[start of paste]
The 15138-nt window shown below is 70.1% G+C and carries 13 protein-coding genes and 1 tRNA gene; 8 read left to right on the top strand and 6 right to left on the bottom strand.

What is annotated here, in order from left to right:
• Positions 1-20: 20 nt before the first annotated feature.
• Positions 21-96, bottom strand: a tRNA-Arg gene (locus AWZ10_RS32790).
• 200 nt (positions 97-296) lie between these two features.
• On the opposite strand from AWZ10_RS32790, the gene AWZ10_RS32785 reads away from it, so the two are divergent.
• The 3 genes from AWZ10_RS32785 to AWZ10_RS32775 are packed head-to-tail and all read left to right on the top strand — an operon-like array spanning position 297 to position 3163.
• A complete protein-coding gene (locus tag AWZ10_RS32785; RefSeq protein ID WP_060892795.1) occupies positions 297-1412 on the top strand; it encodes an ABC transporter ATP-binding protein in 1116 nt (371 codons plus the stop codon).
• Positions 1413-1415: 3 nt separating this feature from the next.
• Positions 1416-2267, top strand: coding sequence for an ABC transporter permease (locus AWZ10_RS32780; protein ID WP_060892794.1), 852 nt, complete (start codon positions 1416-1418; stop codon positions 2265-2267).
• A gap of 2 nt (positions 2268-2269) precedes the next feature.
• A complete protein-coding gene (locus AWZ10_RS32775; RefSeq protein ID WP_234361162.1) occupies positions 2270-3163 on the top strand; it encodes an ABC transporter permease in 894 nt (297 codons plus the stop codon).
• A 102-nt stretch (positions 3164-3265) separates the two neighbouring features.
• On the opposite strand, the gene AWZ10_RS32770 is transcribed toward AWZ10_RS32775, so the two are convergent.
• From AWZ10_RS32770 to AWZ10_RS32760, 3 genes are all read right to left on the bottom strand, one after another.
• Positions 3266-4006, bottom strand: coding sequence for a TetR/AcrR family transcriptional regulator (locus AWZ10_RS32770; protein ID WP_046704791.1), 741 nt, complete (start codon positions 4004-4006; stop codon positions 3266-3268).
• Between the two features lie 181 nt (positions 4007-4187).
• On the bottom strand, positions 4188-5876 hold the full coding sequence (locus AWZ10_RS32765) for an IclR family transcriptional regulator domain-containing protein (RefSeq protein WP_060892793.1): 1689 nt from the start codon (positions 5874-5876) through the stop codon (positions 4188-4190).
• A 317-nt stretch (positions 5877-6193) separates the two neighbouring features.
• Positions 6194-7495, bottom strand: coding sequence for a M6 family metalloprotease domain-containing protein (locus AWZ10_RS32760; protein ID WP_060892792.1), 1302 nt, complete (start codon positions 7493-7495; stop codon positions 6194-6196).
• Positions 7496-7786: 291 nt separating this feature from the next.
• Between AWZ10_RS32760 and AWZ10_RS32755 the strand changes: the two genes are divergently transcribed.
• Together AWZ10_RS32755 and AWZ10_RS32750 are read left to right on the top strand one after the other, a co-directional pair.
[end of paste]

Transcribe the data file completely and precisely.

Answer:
The 15138-nt window shown below is 70.1% G+C and carries 13 protein-coding genes and 1 tRNA gene; 8 read left to right on the top strand and 6 right to left on the bottom strand.

What is annotated here, in order from left to right:
• Positions 1-20: 20 nt before the first annotated feature.
• Positions 21-96, bottom strand: a tRNA-Arg gene (locus AWZ10_RS32790).
• 200 nt (positions 97-296) lie between these two features.
• On the opposite strand from AWZ10_RS32790, the gene AWZ10_RS32785 reads away from it, so the two are divergent.
• The 3 genes from AWZ10_RS32785 to AWZ10_RS32775 are packed head-to-tail and all read left to right on the top strand — an operon-like array spanning position 297 to position 3163.
• A complete protein-coding gene (locus tag AWZ10_RS32785; RefSeq protein ID WP_060892795.1) occupies positions 297-1412 on the top strand; it encodes an ABC transporter ATP-binding protein in 1116 nt (371 codons plus the stop codon).
• Positions 1413-1415: 3 nt separating this feature from the next.
• Positions 1416-2267, top strand: coding sequence for an ABC transporter permease (locus AWZ10_RS32780; protein ID WP_060892794.1), 852 nt, complete (start codon positions 1416-1418; stop codon positions 2265-2267).
• A gap of 2 nt (positions 2268-2269) precedes the next feature.
• A complete protein-coding gene (locus AWZ10_RS32775; RefSeq protein ID WP_234361162.1) occupies positions 2270-3163 on the top strand; it encodes an ABC transporter permease in 894 nt (297 codons plus the stop codon).
• A 102-nt stretch (positions 3164-3265) separates the two neighbouring features.
• On the opposite strand, the gene AWZ10_RS32770 is transcribed toward AWZ10_RS32775, so the two are convergent.
• From AWZ10_RS32770 to AWZ10_RS32760, 3 genes are all read right to left on the bottom strand, one after another.
• Positions 3266-4006, bottom strand: coding sequence for a TetR/AcrR family transcriptional regulator (locus AWZ10_RS32770; protein ID WP_046704791.1), 741 nt, complete (start codon positions 4004-4006; stop codon positions 3266-3268).
• Between the two features lie 181 nt (positions 4007-4187).
• On the bottom strand, positions 4188-5876 hold the full coding sequence (locus AWZ10_RS32765) for an IclR family transcriptional regulator domain-containing protein (RefSeq protein WP_060892793.1): 1689 nt from the start codon (positions 5874-5876) through the stop codon (positions 4188-4190).
• A 317-nt stretch (positions 5877-6193) separates the two neighbouring features.
• Positions 6194-7495, bottom strand: coding sequence for a M6 family metalloprotease domain-containing protein (locus AWZ10_RS32760; protein ID WP_060892792.1), 1302 nt, complete (start codon positions 7493-7495; stop codon positions 6194-6196).
• Positions 7496-7786: 291 nt separating this feature from the next.
• Between AWZ10_RS32760 and AWZ10_RS32755 the strand changes: the two genes are divergently transcribed.
• Together AWZ10_RS32755 and AWZ10_RS32750 are read left to right on the top strand one after the other, a co-directional pair.